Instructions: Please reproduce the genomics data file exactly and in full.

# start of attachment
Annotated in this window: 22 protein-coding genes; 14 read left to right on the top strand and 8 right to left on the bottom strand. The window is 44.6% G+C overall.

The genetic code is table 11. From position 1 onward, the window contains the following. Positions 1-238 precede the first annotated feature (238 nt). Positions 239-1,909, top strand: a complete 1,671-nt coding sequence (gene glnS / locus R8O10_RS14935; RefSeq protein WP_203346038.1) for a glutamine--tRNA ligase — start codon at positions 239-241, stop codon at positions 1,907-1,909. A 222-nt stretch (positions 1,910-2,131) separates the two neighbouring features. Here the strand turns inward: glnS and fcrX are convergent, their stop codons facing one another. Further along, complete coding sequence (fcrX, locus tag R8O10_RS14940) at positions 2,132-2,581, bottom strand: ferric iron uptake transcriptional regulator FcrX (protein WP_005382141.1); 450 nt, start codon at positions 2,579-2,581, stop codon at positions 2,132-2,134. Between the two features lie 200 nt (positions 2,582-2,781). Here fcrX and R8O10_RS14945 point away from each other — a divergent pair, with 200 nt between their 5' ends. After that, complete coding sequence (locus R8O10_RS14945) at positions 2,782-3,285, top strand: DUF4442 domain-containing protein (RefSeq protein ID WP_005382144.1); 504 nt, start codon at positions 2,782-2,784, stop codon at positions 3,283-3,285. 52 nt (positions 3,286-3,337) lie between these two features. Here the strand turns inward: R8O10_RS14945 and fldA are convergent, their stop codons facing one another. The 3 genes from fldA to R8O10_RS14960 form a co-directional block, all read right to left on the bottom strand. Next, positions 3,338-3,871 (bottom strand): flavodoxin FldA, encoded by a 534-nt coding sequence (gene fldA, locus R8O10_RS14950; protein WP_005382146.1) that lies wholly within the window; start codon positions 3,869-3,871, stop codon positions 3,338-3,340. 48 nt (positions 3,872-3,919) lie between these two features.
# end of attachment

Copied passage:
Annotated in this window: 22 protein-coding genes; 14 read left to right on the top strand and 8 right to left on the bottom strand. The window is 44.6% G+C overall.

The genetic code is table 11. From position 1 onward, the window contains the following. Positions 1-238 precede the first annotated feature (238 nt). Positions 239-1,909, top strand: a complete 1,671-nt coding sequence (gene glnS / locus R8O10_RS14935; RefSeq protein WP_203346038.1) for a glutamine--tRNA ligase — start codon at positions 239-241, stop codon at positions 1,907-1,909. A 222-nt stretch (positions 1,910-2,131) separates the two neighbouring features. Here the strand turns inward: glnS and fcrX are convergent, their stop codons facing one another. Further along, complete coding sequence (fcrX, locus tag R8O10_RS14940) at positions 2,132-2,581, bottom strand: ferric iron uptake transcriptional regulator FcrX (protein WP_005382141.1); 450 nt, start codon at positions 2,579-2,581, stop codon at positions 2,132-2,134. Between the two features lie 200 nt (positions 2,582-2,781). Here fcrX and R8O10_RS14945 point away from each other — a divergent pair, with 200 nt between their 5' ends. After that, complete coding sequence (locus R8O10_RS14945) at positions 2,782-3,285, top strand: DUF4442 domain-containing protein (RefSeq protein ID WP_005382144.1); 504 nt, start codon at positions 2,782-2,784, stop codon at positions 3,283-3,285. 52 nt (positions 3,286-3,337) lie between these two features. Here the strand turns inward: R8O10_RS14945 and fldA are convergent, their stop codons facing one another. The 3 genes from fldA to R8O10_RS14960 form a co-directional block, all read right to left on the bottom strand. Next, positions 3,338-3,871 (bottom strand): flavodoxin FldA, encoded by a 534-nt coding sequence (gene fldA, locus R8O10_RS14950; protein WP_005382146.1) that lies wholly within the window; start codon positions 3,869-3,871, stop codon positions 3,338-3,340. 48 nt (positions 3,872-3,919) lie between these two features.